If you’re experiencing nightmares of giant cash registers going off, or you break out in a sweat when someone quotes the cost of an investigator or deposition, you must be in a court case. Besides the time and effort involved in prosecuting or defending a lawsuit, there are other legal expenses that add up during the case. If you lose, you’ll recover none of that and may have to pay costs for your opponent. If you settle or win, however, you may recover all or most of it–depending on the type of expense.
If you’re a pro se litigant, you’re not entitled to reimbursement for legal representation. But you may be able to recover compensation for filing fees, travel expenses, and the cost of hiring court reporters, investigators, and expert witnesses.
Let’s discuss more details.
Legal Expenses Pro Se Litigants Can’t Recover
In the past, judges have recognized that pro se litigants deserve compensation for their efforts, particularly when hearings take time away from their employment. Some opinions have proposed a system that would provide attorney-type compensation at the litigant’s usual hourly rate. In the real-world though, attorneys defending against such petitions claim that hourly compensation for pro se litigants is merely lost wages and should be properly classified as damages.
Although many laws allow prevailing litigants to recover compensation for reasonable legal expenses and attorney fees, the wording is often ambiguous. It fails to answer the question of whether pro se litigants are entitled to the same type of compensation as lawyers for the time spent preparing or defending their case, presenting evidence, and attending depositions.
Unfortunately, pro se litigants are almost never compensated for their time, but that doesn’t mean that you’ll go away empty-handed.
Court Costs Pro Se Litigants Can Recover
Pro se litigants who prevail are typically entitled to compensation for reasonable costs based on their actual out-of-pocket expenses. Some statutes, such as the FOIA, specifically state which costs can be recovered. To ensure that you’re eligible, keep track of all expenses, including the following.
• Filing fees
• Process serving
• Photocopying and printing
• Legal research
• Court reporters
• Expert witnesses
• Travel expenses
• Phone bills
According to court protocol, claims for legal fees and filing costs are typically included at the end of the initial petition or complaint along with other damages or relief requested. The prevailing party can then file a motion or submit an itemized bill of costs after the judgment is entered. Parties typically have 10 to 45 days to complete this step although deadlines vary by jurisdiction.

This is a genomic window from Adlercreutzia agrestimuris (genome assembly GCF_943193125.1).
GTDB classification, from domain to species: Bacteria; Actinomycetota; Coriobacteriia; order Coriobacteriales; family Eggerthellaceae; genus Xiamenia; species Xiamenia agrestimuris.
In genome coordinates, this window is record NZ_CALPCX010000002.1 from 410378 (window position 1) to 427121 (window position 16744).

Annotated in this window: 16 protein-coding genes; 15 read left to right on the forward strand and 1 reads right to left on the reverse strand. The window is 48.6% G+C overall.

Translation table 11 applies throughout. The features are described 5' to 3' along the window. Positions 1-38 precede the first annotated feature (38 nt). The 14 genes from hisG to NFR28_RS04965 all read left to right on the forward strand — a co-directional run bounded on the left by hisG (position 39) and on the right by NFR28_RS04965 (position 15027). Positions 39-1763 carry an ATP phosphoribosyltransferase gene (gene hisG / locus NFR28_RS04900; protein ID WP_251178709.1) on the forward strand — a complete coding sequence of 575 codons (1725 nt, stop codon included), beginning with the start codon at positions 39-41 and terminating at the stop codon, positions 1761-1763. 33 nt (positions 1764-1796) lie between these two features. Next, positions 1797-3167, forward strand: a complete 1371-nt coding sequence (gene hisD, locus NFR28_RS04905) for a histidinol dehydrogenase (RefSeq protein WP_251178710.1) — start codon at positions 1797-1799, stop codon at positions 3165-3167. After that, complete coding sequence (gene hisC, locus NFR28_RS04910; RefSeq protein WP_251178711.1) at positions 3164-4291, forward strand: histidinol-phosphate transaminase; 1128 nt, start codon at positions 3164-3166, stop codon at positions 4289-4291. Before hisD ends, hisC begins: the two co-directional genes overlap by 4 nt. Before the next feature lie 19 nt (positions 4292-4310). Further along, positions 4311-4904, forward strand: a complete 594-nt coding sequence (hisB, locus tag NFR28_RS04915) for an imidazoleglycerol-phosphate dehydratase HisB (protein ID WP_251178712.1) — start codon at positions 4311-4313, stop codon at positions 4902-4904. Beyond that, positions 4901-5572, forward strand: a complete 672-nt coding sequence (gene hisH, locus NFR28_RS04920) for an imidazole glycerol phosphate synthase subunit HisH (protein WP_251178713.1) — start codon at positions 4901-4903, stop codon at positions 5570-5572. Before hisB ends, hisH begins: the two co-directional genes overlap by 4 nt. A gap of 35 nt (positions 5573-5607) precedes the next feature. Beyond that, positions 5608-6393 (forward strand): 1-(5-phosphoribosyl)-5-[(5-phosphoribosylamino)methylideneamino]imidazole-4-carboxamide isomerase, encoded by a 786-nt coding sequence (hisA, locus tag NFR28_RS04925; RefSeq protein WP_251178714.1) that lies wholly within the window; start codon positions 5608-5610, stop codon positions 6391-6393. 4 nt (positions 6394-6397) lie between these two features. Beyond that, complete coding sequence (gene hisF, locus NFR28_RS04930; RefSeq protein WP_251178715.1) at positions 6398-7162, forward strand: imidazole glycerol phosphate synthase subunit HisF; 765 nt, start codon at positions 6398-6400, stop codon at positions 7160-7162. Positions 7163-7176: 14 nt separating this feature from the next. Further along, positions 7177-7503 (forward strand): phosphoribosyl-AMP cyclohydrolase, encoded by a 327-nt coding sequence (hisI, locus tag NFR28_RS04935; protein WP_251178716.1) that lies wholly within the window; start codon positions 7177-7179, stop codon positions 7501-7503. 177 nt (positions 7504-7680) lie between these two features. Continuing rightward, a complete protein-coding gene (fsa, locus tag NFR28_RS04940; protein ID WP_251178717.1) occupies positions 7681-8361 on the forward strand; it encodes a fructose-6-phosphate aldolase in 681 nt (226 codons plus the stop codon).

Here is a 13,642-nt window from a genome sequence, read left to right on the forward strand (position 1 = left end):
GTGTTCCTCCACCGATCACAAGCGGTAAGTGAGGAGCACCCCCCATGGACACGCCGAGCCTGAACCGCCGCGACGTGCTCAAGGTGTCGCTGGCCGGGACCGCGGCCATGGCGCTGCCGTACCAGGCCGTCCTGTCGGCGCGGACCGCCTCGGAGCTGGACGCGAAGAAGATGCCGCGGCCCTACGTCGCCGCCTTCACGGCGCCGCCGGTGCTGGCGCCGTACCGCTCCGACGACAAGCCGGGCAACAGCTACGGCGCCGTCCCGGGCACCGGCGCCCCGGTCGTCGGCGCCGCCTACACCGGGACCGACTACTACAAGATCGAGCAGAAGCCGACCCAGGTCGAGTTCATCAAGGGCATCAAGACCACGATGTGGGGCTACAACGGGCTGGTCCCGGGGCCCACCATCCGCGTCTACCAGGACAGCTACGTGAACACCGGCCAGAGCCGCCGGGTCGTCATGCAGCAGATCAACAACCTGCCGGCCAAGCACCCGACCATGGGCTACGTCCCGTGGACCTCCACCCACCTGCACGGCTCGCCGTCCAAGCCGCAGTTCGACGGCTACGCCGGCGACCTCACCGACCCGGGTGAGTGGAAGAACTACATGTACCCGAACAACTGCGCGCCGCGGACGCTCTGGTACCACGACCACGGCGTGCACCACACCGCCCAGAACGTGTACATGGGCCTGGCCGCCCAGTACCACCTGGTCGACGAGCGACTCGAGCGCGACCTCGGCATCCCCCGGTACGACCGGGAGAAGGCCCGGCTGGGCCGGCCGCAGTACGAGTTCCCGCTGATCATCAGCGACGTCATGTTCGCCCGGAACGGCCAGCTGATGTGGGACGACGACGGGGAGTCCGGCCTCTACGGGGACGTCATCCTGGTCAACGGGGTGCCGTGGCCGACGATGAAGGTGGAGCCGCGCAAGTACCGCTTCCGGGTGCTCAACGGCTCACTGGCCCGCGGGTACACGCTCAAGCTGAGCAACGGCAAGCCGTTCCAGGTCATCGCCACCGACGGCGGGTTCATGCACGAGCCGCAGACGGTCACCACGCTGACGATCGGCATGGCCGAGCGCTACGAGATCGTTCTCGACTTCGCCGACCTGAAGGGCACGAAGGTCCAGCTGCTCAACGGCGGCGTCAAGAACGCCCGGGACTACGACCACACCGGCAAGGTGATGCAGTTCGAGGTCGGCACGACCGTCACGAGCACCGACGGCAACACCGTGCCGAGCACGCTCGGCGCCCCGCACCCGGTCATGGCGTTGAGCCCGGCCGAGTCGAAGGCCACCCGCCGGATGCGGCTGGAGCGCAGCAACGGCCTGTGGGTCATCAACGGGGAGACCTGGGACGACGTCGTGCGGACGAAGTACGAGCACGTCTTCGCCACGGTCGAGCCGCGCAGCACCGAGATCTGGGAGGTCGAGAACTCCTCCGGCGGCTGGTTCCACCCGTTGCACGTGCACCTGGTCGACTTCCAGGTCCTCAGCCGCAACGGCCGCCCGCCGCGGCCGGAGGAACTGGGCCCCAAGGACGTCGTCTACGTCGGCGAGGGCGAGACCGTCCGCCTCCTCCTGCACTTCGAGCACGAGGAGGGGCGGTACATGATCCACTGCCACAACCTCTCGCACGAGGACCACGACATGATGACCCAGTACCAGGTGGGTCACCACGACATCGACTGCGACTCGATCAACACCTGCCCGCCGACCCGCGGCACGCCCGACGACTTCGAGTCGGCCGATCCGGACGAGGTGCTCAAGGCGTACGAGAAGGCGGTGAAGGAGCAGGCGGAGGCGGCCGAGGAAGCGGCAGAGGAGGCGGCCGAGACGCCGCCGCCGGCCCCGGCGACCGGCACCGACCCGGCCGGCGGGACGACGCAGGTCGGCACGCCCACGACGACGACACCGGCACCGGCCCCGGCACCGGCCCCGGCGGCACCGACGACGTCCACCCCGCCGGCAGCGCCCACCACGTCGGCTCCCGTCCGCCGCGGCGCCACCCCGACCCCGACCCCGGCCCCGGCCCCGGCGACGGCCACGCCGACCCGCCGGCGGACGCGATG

As a pro se litigant, there’s a good chance that you’ll consult an attorney at some point in the process even if that professional doesn’t represent you in court. In this situation, you might be entitled to attorney’s fees paid to a consultant as long as an attorney-client relationship existed. That’s one reason why self-represented lawyers usually can’t recover attorney’s fees. Most courts have ruled that there was no attorney-client relationship because the person didn’t consult an unbiased, neutral third-party for legal advice.
Tips for Recovering Court Costs as a Pro Se Litigant
- Check the local rules of civil procedure to determine what provisions exist for fees and expenses.
- Find out which costs may be recoverable, and keep receipts for expenses incurred throughout the process from discovery through the trial.
- If your legal dispute involves a contract, determine who is responsible for court costs according to that document.
- Identify possible precedents to determine if any pro se litigants have been awarded attorney’s fees in your state.
- Research statutes that apply to your case. In some states, such as Massachusetts, tenants can be awarded legal fees if the landlord is in the wrong and later loses the claim, and in Florida, family law claimants may be awarded legal fees based on economic need.
- If you file a frivolous or invalid claim, you may be stuck paying for the defendant’s legal fees. That’s why it’s important to build a meritorious case on a strong legal foundation.
For your own mental health, consider legal expenses as simply the cost of representing yourself. That way, you won’t stress so much about spending money to support your case. Free yourself up to have different dreams.
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